Just because Rory McIlroy is “out” on the Premier Golf League — the upstart, big-money circuit that plans to offer a limited schedule and fields made up of the best players in the game — doesn’t mean that he didn’t like some of the proposed tour’s ideas.
He said as much when he made his declaration at the WGC-Mexico Championship last month, and he reiterated some of those positions on Wednesday at the Arnold Palmer Invitational.
“Honestly, there’s so many – I mean I get playing opportunities – there’s so many tournaments and there might be an oversaturation in golf in a way,” McIlroy said. “You look at the NFL and they play 18 games a year, 20 games a year max and people want it all the time. I know football’s different than golf and all that, but I think being a golf fan these days can get quite exhausting following so many different tournaments, different tours, all that stuff.
“So maybe making it a little, sort of streamline it a bit might be a good way, a good place to start a conversation.”
— Independent Sport (@IndoSport) March 5, 2020
The PGL is presenting a proposition that includes an 18-tournament season that sounds more in line with McIlroy was hinting at on Wednesday.
“I don’t want to come across as all sort of elitist, but I think some smaller fields, maybe a few more events with no cuts (would work),” McIlroy said. “If you look at the international properties that the PGA Tour have started to go towards, like Korea, Japan, 70-player fields, no cuts.”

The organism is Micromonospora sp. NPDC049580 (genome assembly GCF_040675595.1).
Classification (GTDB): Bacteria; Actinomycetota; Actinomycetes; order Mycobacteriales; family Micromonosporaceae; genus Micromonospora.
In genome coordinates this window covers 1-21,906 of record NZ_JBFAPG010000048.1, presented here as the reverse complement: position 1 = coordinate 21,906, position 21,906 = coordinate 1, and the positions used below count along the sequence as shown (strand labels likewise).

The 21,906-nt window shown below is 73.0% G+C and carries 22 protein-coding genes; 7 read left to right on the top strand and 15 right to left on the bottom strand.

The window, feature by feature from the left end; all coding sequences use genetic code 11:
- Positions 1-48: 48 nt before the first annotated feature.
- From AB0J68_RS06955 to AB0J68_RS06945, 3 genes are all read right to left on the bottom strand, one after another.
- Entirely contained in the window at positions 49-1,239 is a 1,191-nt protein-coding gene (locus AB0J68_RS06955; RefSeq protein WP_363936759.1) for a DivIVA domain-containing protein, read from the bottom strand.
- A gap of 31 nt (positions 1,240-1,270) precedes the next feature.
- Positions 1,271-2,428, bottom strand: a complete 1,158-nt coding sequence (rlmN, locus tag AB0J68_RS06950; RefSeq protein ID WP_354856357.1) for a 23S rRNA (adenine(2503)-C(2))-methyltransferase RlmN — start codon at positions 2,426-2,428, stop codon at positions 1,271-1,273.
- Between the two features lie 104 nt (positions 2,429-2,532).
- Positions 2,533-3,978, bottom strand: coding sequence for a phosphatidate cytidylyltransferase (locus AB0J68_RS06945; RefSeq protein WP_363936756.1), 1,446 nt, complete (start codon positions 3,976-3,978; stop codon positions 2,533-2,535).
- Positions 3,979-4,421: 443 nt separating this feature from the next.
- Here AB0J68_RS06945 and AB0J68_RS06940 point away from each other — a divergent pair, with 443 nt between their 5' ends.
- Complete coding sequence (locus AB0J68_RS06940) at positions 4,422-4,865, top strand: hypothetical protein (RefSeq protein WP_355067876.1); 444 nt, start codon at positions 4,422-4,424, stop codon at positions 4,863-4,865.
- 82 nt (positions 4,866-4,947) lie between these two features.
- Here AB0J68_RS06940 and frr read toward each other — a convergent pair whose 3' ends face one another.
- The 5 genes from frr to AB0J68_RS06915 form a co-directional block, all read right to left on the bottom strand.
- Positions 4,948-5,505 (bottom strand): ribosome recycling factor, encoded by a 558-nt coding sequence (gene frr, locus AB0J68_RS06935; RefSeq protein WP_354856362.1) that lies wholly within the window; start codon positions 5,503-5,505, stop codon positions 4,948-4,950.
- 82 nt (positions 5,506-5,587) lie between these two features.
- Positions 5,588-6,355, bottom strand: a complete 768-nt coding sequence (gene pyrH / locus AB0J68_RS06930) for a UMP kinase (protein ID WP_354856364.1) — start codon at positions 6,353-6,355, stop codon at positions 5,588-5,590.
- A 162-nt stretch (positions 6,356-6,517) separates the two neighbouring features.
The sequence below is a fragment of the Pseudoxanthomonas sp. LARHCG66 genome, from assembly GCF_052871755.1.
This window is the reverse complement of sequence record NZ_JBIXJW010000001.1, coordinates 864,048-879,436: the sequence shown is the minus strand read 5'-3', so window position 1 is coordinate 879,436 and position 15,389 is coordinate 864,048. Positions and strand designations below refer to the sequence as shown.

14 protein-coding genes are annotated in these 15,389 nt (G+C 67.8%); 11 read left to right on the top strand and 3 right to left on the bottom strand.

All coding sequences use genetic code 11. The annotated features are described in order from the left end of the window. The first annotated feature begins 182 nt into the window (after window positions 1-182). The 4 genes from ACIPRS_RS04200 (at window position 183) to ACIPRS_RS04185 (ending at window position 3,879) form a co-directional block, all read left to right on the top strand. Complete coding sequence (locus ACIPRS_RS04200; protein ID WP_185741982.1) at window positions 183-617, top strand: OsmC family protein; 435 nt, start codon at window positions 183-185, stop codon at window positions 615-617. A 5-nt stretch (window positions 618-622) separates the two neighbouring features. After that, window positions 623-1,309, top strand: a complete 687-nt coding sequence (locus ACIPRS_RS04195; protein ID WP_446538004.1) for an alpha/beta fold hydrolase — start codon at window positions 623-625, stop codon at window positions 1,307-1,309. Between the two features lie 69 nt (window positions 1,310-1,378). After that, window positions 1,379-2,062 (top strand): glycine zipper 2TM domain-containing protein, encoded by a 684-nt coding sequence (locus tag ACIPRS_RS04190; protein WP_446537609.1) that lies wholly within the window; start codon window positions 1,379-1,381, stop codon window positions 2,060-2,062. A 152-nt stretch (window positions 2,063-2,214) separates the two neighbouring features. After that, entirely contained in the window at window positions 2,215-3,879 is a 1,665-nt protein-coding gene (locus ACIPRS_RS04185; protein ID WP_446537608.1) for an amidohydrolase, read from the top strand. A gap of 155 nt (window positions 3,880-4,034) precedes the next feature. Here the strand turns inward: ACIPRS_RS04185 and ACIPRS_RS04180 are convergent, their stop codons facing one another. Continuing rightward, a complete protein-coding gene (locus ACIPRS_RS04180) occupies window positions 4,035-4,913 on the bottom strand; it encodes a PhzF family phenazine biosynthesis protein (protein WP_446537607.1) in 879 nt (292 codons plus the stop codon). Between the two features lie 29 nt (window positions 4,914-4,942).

McIlroy’s point is grounded in fact. The time between his winning the season-long FedEx Cup and the start of the next season was all of 17 days. The oversaturation he speaks of permeates the game and threatens the supply weakening the demand, as Alistair Tait wrote.
There’s a reason the biggest events in the game draw the best players and the most eyeballs, and the rest of the rank-and-file of the PGA Tour tend to blur together. The PGL may have been onto something with its overtly tiered approach to the game, but who’s to say that those tiers aren’t already occurring naturally as players like McIlroy and others intuitively boost a tournament’s stature by their presence.
The elevated status events, such as this week at Bay Hill, the no-cut World Golf Championships, and above all, the majors, receive the biggest ratings, the best fields and the most drama because they are relatively few and far between.
Why shouldn’t the PGA Tour embrace that model?